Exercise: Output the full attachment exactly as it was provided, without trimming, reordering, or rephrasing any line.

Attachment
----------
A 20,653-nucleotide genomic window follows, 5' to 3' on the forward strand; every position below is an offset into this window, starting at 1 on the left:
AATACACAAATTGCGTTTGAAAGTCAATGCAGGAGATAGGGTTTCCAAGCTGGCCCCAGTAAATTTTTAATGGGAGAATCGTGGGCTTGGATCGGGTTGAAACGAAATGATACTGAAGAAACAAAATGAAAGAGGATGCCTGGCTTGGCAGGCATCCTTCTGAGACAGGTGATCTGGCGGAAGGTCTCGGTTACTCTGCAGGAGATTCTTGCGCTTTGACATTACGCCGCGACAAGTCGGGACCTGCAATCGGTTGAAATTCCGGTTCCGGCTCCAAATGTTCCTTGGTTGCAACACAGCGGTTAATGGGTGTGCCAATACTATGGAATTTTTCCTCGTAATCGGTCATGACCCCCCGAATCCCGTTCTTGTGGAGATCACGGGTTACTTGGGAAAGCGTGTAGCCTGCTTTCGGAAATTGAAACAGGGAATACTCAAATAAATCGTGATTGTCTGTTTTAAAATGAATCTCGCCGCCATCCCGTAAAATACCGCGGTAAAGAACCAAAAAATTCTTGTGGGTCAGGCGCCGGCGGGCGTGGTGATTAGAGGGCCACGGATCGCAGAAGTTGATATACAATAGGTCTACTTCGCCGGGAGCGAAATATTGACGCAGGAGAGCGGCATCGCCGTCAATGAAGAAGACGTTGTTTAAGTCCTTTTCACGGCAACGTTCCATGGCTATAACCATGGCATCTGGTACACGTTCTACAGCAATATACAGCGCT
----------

A 20,653-nucleotide genomic window follows, 5' to 3' on the forward strand; every position below is an offset into this window, starting at 1 on the left:
AATACACAAATTGCGTTTGAAAGTCAATGCAGGAGATAGGGTTTCCAAGCTGGCCCCAGTAAATTTTTAATGGGAGAATCGTGGGCTTGGATCGGGTTGAAACGAAATGATACTGAAGAAACAAAATGAAAGAGGATGCCTGGCTTGGCAGGCATCCTTCTGAGACAGGTGATCTGGCGGAAGGTCTCGGTTACTCTGCAGGAGATTCTTGCGCTTTGACATTACGCCGCGACAAGTCGGGACCTGCAATCGGTTGAAATTCCGGTTCCGGCTCCAAATGTTCCTTGGTTGCAACACAGCGGTTAATGGGTGTGCCAATACTATGGAATTTTTCCTCGTAATCGGTCATGACCCCCCGAATCCCGTTCTTGTGGAGATCACGGGTTACTTGGGAAAGCGTGTAGCCTGCTTTCGGAAATTGAAACAGGGAATACTCAAATAAATCGTGATTGTCTGTTTTAAAATGAATCTCGCCGCCATCCCGTAAAATACCGCGGTAAAGAACCAAAAAATTCTTGTGGGTCAGGCGCCGGCGGGCGTGGTGATTAGAGGGCCACGGATCGCAGAAGTTGATATACAATAGGTCTACTTCGCCGGGAGCGAAATATTGACGCAGGAGAGCGGCATCGCCGTCAATGAAGAAGACGTTGTTTAAGTCCTTTTCACGGCAACGTTCCATGGCTATAACCATGGCATCTGGTACACGTTCTACAGCAATATACAGCGCT